The Real Reason Taylor Swift Is Being Accused Of Plagiarism

Widely known as one of the best songwriters in her generation, Taylor Swift has racked up hit after hit since signing her own publishing deal at 14 years old. Swift has amassed eight No. 1 singles on the Billboard Hot 100 Chart, including her most recent, "All Too Well (Taylor's Version)" — a 10-minute fan-favorite that broke the record for being the longest track to hit No. 1 in the chart's history, Billboard noted. The song was the first single off of her second re-recorded album, "Red (Taylor's Version)." Swift had previously re-recorded "Fearless (Taylor's Version)" as an effort to reclaim the masters to all her work.

As Swift continues to re-record her old albums, she'll also have to maintain her innocence in a 2017 plagiarism lawsuit filed against her for her song, "Shake It Off." The suit alleges that Swift copied the hook line from another song — an early 2000s favorite, as a matter of fact. Though the case was thrown out a year later, the decision has since been overturned, per BuzzFeed News. This is what that means for Taylor Swift.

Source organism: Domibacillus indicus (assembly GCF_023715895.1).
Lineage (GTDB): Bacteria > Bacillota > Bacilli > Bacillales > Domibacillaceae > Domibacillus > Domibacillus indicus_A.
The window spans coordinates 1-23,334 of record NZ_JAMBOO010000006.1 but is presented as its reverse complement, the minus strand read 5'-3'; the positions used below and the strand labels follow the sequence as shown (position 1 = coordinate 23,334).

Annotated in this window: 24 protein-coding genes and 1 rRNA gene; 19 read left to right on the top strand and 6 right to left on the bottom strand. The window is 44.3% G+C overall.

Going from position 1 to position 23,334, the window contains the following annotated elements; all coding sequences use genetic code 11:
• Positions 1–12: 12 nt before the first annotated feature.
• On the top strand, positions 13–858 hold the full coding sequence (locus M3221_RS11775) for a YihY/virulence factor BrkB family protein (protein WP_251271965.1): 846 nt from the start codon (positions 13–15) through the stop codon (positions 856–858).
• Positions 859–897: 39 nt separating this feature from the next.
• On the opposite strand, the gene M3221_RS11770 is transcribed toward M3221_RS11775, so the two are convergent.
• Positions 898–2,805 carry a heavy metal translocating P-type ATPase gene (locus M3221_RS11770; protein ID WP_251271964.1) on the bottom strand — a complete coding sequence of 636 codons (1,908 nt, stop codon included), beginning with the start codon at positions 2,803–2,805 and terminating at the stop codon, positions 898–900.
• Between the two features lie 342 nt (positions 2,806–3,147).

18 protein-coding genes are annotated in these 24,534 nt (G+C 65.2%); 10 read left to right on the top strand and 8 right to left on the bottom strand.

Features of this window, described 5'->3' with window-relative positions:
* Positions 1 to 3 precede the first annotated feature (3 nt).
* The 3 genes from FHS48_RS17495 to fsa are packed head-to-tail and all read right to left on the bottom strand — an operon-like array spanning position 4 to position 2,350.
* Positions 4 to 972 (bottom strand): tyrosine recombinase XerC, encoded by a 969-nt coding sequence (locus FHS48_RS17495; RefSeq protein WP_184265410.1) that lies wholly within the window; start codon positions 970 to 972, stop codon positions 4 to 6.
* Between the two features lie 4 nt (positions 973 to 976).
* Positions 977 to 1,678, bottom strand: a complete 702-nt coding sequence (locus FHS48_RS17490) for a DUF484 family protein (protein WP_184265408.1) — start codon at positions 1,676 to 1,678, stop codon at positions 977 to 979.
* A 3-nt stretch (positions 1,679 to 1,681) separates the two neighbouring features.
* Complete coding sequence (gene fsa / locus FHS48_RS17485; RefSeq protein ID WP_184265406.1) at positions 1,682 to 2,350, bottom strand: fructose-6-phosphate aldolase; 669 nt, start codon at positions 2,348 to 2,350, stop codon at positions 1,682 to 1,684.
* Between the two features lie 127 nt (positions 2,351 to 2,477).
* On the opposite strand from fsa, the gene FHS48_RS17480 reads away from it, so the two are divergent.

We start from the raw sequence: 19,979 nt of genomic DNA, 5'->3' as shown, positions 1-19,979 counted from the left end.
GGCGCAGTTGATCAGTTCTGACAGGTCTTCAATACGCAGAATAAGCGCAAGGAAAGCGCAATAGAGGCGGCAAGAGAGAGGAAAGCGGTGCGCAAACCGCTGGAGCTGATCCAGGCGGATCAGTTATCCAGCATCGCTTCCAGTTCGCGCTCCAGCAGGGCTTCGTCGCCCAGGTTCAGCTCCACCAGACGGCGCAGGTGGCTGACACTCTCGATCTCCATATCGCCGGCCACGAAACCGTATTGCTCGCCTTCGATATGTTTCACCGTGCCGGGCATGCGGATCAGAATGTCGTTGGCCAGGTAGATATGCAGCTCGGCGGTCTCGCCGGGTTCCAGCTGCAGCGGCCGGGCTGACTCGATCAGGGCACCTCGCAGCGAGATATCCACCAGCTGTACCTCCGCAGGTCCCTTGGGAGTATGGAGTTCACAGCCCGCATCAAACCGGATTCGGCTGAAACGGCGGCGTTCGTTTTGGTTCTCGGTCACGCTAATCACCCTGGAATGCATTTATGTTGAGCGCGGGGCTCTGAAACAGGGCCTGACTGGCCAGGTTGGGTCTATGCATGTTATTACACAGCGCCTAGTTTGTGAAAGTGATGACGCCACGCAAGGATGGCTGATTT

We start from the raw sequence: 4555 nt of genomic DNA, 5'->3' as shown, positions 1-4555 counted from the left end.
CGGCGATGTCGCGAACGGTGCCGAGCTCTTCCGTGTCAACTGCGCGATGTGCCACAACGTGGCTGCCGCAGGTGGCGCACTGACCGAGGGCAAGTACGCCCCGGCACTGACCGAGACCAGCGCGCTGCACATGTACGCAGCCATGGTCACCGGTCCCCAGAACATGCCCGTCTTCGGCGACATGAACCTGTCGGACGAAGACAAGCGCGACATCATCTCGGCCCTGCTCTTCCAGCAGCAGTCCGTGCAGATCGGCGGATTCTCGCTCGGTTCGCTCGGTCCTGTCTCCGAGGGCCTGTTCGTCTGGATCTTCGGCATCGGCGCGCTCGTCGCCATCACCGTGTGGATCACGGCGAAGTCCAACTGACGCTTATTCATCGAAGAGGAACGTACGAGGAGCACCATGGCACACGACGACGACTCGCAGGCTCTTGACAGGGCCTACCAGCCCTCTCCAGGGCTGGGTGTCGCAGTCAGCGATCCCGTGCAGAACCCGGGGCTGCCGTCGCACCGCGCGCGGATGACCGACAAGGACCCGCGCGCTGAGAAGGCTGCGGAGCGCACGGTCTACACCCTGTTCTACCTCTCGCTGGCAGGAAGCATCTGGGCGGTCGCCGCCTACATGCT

Taylor Swift is accused of copying a 2000s R&B hit on Shake It Off

On December 9, a judge ruled that Taylor Swift will have to face a jury trial over accusations that she lifted some of the lyrics from "Shake It Off" from another track, per BuzzFeed News. Songwriters Sean Hall and Nathan Butler claimed that Swift copied lines from 2001's "Playas Gon' Play," which they wrote for the girl group 3LW.

The lyrics in question appear in the chorus of Swift's 2014 hit, in which she sings, "Cause the players gonna play, play, play, play, play" and "haters gonna hate, hate, hate, hate, hate." In "Playas Gon' Play," part of the lyrics of that chorus read, "Playas, they gonna play, and haters, they gonna hate."

Judge Michael W. Fitzgerald previously dismissed the case in 2018, but the decision was overturned in 2019, with him confirming that the case would go ahead in September 2020, per NME. Fitzgerald conceded that the relevant parts of "Shake It Off" that Hall and Butler identified were "similar enough" for the case to proceed to trial.

Although Swift requested a summary judgement — an immediate ruling that she didn't violate any copyright — Fitzgerald refused, citing "possibility that there is still a genuine dispute as to the potential substantial similarity between the lyrics and their sequential structure," according to BuzzFeed News. A date for the trial has not yet been set, and and representatives for Swift did not comment on the ruling.